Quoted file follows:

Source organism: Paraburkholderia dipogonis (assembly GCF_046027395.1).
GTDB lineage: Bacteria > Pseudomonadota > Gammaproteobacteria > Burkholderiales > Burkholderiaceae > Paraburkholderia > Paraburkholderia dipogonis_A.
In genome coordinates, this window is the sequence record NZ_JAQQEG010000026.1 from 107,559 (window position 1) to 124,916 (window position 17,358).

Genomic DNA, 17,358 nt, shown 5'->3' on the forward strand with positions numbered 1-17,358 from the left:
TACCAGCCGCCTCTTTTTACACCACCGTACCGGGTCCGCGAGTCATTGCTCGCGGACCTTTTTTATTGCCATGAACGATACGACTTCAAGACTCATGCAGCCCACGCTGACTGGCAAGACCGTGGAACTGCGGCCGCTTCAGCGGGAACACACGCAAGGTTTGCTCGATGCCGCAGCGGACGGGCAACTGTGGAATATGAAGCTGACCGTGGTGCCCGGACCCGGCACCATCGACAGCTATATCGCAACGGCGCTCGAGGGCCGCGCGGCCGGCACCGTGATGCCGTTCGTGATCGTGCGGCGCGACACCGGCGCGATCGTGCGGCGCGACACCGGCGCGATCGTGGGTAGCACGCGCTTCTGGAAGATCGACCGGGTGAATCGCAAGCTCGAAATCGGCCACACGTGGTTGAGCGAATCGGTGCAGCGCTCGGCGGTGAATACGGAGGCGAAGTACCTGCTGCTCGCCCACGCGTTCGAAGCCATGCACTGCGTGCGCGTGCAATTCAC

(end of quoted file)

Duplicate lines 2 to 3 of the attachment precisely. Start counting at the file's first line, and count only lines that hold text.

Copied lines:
GTDB lineage: Bacteria > Pseudomonadota > Gammaproteobacteria > Burkholderiales > Burkholderiaceae > Paraburkholderia > Paraburkholderia dipogonis_A.
In genome coordinates, this window is the sequence record NZ_JAQQEG010000026.1 from 107,559 (window position 1) to 124,916 (window position 17,358).